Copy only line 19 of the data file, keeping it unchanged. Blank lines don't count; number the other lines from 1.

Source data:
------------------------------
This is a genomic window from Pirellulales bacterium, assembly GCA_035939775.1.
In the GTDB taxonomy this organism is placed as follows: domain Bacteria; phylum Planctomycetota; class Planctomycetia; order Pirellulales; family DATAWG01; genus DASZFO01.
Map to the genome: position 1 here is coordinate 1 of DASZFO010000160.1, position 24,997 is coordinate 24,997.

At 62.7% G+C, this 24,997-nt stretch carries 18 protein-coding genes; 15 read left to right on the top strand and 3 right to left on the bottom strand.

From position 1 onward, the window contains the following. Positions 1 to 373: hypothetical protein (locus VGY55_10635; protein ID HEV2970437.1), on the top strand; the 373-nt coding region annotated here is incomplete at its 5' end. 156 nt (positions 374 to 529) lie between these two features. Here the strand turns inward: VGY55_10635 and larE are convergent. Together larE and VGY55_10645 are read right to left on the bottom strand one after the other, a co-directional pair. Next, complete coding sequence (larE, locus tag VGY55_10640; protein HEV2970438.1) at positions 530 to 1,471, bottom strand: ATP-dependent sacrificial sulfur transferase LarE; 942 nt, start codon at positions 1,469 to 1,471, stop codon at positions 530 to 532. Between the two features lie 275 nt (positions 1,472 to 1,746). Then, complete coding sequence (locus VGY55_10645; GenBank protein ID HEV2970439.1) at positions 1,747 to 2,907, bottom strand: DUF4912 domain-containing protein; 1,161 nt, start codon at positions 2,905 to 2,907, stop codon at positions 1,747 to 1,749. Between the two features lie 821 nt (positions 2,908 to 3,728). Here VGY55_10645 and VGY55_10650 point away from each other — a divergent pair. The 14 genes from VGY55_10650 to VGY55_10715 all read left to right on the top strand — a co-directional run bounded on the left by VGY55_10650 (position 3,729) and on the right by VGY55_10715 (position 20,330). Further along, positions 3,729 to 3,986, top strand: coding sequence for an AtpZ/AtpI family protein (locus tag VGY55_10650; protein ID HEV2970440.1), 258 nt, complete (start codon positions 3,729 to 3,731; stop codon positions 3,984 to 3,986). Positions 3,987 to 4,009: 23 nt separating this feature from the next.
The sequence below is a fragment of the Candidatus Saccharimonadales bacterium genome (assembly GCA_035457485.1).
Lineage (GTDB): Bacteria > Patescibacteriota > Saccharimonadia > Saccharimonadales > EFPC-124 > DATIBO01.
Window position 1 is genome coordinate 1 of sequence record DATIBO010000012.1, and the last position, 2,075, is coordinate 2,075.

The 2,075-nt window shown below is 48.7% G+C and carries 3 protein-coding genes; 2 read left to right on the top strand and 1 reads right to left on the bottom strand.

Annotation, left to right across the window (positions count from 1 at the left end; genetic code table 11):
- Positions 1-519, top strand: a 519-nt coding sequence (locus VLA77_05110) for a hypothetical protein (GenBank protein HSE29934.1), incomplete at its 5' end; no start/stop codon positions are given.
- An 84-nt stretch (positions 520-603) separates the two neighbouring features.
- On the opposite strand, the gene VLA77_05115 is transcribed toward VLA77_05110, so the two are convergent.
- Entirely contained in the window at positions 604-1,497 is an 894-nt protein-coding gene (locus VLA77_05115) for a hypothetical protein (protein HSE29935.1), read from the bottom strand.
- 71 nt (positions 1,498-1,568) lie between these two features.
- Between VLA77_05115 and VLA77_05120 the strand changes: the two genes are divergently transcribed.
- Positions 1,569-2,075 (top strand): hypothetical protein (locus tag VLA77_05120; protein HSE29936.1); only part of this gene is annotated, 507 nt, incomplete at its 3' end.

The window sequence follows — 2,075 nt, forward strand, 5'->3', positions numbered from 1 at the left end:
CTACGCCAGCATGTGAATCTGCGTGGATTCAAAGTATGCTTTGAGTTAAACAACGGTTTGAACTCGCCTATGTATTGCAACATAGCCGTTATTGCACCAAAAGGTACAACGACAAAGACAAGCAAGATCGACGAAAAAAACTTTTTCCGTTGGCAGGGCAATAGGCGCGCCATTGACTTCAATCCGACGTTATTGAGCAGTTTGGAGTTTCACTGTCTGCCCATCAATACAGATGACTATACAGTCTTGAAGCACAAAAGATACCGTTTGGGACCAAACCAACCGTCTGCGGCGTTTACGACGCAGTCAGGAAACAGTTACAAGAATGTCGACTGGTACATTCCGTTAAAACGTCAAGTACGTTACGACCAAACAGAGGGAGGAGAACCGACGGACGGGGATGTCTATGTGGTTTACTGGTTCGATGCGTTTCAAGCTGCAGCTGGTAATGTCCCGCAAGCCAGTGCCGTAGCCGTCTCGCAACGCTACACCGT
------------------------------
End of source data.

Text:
CTACGCCAGCATGTGAATCTGCGTGGATTCAAAGTATGCTTTGAGTTAAACAACGGTTTGAACTCGCCTATGTATTGCAACATAGCCGTTATTGCACCAAAAGGTACAACGACAAAGACAAGCAAGATCGACGAAAAAAACTTTTTCCGTTGGCAGGGCAATAGGCGCGCCATTGACTTCAATCCGACGTTATTGAGCAGTTTGGAGTTTCACTGTCTGCCCATCAATACAGATGACTATACAGTCTTGAAGCACAAAAGATACCGTTTGGGACCAAACCAACCGTCTGCGGCGTTTACGACGCAGTCAGGAAACAGTTACAAGAATGTCGACTGGTACATTCCGTTAAAACGTCAAGTACGTTACGACCAAACAGAGGGAGGAGAACCGACGGACGGGGATGTCTATGTGGTTTACTGGTTCGATGCGTTTCAAGCTGCAGCTGGTAATGTCCCGCAAGCCAGTGCCGTAGCCGTCTCGCAACGCTACACCGT